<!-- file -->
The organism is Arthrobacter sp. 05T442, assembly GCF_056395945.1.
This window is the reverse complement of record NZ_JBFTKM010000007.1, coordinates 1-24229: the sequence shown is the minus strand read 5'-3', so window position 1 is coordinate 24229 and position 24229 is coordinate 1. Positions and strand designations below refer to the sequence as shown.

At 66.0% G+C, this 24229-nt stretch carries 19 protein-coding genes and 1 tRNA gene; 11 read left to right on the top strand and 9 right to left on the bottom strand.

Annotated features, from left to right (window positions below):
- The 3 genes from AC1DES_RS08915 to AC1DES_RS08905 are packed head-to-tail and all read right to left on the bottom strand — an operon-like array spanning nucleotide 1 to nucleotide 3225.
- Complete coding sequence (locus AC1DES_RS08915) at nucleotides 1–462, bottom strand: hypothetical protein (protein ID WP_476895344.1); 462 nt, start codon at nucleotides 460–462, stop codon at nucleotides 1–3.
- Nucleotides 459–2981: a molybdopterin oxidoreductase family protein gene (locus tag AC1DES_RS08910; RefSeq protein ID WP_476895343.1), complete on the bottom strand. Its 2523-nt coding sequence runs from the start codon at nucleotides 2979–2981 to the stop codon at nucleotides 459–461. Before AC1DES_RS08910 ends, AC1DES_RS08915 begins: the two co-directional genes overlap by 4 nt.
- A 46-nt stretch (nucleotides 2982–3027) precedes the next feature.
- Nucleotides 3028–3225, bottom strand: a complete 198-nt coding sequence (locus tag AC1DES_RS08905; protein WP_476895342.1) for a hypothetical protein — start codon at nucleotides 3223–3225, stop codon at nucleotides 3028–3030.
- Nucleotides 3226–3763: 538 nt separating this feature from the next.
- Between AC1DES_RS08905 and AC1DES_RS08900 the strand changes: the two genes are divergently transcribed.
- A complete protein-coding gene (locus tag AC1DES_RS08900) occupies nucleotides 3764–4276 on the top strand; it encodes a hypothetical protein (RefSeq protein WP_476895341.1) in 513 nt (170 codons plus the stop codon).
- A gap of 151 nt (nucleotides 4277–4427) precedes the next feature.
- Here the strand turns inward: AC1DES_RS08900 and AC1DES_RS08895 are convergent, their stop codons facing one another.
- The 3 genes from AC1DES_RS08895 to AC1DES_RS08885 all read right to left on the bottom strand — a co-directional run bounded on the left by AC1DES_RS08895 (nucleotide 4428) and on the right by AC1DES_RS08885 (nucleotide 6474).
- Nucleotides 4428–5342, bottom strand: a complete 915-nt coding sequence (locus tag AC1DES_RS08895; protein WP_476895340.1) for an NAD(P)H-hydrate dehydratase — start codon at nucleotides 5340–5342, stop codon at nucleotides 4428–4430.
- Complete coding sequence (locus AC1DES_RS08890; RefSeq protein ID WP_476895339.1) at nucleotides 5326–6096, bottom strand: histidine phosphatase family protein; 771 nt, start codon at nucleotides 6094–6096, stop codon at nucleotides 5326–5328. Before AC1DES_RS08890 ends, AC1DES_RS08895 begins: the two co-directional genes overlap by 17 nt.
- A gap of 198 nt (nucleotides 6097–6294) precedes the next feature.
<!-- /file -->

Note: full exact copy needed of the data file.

The organism is Arthrobacter sp. 05T442, assembly GCF_056395945.1.
This window is the reverse complement of record NZ_JBFTKM010000007.1, coordinates 1-24229: the sequence shown is the minus strand read 5'-3', so window position 1 is coordinate 24229 and position 24229 is coordinate 1. Positions and strand designations below refer to the sequence as shown.

At 66.0% G+C, this 24229-nt stretch carries 19 protein-coding genes and 1 tRNA gene; 11 read left to right on the top strand and 9 right to left on the bottom strand.

Annotated features, from left to right (window positions below):
- The 3 genes from AC1DES_RS08915 to AC1DES_RS08905 are packed head-to-tail and all read right to left on the bottom strand — an operon-like array spanning nucleotide 1 to nucleotide 3225.
- Complete coding sequence (locus AC1DES_RS08915) at nucleotides 1–462, bottom strand: hypothetical protein (protein ID WP_476895344.1); 462 nt, start codon at nucleotides 460–462, stop codon at nucleotides 1–3.
- Nucleotides 459–2981: a molybdopterin oxidoreductase family protein gene (locus tag AC1DES_RS08910; RefSeq protein ID WP_476895343.1), complete on the bottom strand. Its 2523-nt coding sequence runs from the start codon at nucleotides 2979–2981 to the stop codon at nucleotides 459–461. Before AC1DES_RS08910 ends, AC1DES_RS08915 begins: the two co-directional genes overlap by 4 nt.
- A 46-nt stretch (nucleotides 2982–3027) precedes the next feature.
- Nucleotides 3028–3225, bottom strand: a complete 198-nt coding sequence (locus tag AC1DES_RS08905; protein WP_476895342.1) for a hypothetical protein — start codon at nucleotides 3223–3225, stop codon at nucleotides 3028–3030.
- Nucleotides 3226–3763: 538 nt separating this feature from the next.
- Between AC1DES_RS08905 and AC1DES_RS08900 the strand changes: the two genes are divergently transcribed.
- A complete protein-coding gene (locus tag AC1DES_RS08900) occupies nucleotides 3764–4276 on the top strand; it encodes a hypothetical protein (RefSeq protein WP_476895341.1) in 513 nt (170 codons plus the stop codon).
- A gap of 151 nt (nucleotides 4277–4427) precedes the next feature.
- Here the strand turns inward: AC1DES_RS08900 and AC1DES_RS08895 are convergent, their stop codons facing one another.
- The 3 genes from AC1DES_RS08895 to AC1DES_RS08885 all read right to left on the bottom strand — a co-directional run bounded on the left by AC1DES_RS08895 (nucleotide 4428) and on the right by AC1DES_RS08885 (nucleotide 6474).
- Nucleotides 4428–5342, bottom strand: a complete 915-nt coding sequence (locus tag AC1DES_RS08895; protein WP_476895340.1) for an NAD(P)H-hydrate dehydratase — start codon at nucleotides 5340–5342, stop codon at nucleotides 4428–4430.
- Complete coding sequence (locus AC1DES_RS08890; RefSeq protein ID WP_476895339.1) at nucleotides 5326–6096, bottom strand: histidine phosphatase family protein; 771 nt, start codon at nucleotides 6094–6096, stop codon at nucleotides 5326–5328. Before AC1DES_RS08890 ends, AC1DES_RS08895 begins: the two co-directional genes overlap by 17 nt.
- A gap of 198 nt (nucleotides 6097–6294) precedes the next feature.